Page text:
In Brazil, the steel industry is being described as an 'endless nightmare' with the Brazilian Steel Institute's executive president telling delegates at ACO Brazil's 27th annual conference that 74 facilities were temporarily or permanently idled in 2014 and 2015, including five blast furnaces, eight steel shops, 14 rolling mills, one coke oven battery and one sintering plant. An additional 23 closures were planned for H1 2016, writes Germano Mendes de Paula in this issue.

The good news for Brazil is that 2018 will mark the start of a sustainable recovery.

While delegates at Steel Success Strategies XXXI in the USA were relieved to discover that the conference was not 'all about China', the saga of China's steel dumping continues despite political and legal steps taken by US steelmakers to curb unwanted Chinese steel. And the good news? The AISI reports that US steel mill shipments in September were up 2.6%.

As Jimmy Cricket, the 1970s Irish comedian, used to say, "there's more". In fact, the bad news for the British Steel industry was Tata Steel's decision, earlier in the year, to pull out of the UK.

The good news? British Steel, which rose out of the ashes of Tata Steel UK's long products division, recently announced massive investment and a return to profit for the year ending March 2017. Here's hoping for more good news as we head towards 2017.

October issue Contents

September issue

September issue

Global steel conferences. I've been to a few in my time and they have all been very inspiring in so many ways. As a magazine editor, the big steel events, such as this month's annual World Steel Association Conference in Dubai, and the CRU World Steel Conference, held every March, are two crucial events for any self-respecting journalist wishing to gain a broad understanding of the current state of the steel industry. There are, of course, many others... and now there's one more.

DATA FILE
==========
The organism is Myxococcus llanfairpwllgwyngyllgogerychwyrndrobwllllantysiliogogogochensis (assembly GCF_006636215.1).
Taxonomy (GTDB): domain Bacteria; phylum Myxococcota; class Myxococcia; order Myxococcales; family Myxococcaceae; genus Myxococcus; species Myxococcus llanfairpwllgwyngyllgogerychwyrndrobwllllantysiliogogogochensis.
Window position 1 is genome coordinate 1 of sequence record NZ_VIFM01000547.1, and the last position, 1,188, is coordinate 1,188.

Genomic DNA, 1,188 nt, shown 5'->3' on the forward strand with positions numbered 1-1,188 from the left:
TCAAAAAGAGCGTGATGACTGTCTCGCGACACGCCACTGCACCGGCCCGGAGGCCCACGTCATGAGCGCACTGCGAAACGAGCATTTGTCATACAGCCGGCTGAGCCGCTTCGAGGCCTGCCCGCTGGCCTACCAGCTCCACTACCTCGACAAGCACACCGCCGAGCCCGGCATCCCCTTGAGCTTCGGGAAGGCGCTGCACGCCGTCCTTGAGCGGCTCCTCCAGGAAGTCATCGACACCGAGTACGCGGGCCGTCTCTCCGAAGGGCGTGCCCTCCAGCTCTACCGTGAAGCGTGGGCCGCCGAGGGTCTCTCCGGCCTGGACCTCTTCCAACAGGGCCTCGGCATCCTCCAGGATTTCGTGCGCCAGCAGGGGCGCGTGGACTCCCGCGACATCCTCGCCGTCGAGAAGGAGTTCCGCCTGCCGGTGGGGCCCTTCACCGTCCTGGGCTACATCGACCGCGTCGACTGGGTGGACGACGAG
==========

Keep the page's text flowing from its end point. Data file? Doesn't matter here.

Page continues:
Steel Times International is to run its own conference, but it's not going to tread on the hallowed ground of the aforementioned established events – perish the thought! Rather than focus on the broader issues tackled by many conferences – China springs to mind – we will focus upon technology, and not 'technology' in the wider sense of casting and rolling, but something known as Industry 4.0, or 'smart manufacturing' as they call it in the USA.

Industry 4.0 might sound like a software package you can pick up from a PC store (life's not that easy) but it's much more than that; in fact, it is best described as a philosophy embracing a variety of different aspects of digitalisation, which, when joined together, form a digital manufacturing platform that brings with it greater control and greater efficiencies. In short, we're talking about the fourth industrial revolution. Industry 4.0 is the next stage in the evolution of industrialisation.

How well the global steel industry has embraced the technologies behind Industry 4.0 depends a great deal on who you talk to; some say not enough, while others state that steel, more so than any other manufacturing sector, is well-positioned and clued up to make the most out of the elements involved (big data, the internet of things, cyber security and so on); it's all a matter of 'connectivity' – another important buzzword associated with Industry 4.0.

But there is a need for discussion and that's why we have decided to run the Future Steel Forum in Warsaw, Poland, 14-15 June 2017. I am developing the conference programme and I want to hear from anybody keen on presenting a paper.

Email me today for more details.

Matthew Moggridge

Editor, Steel Times International

September issue Contents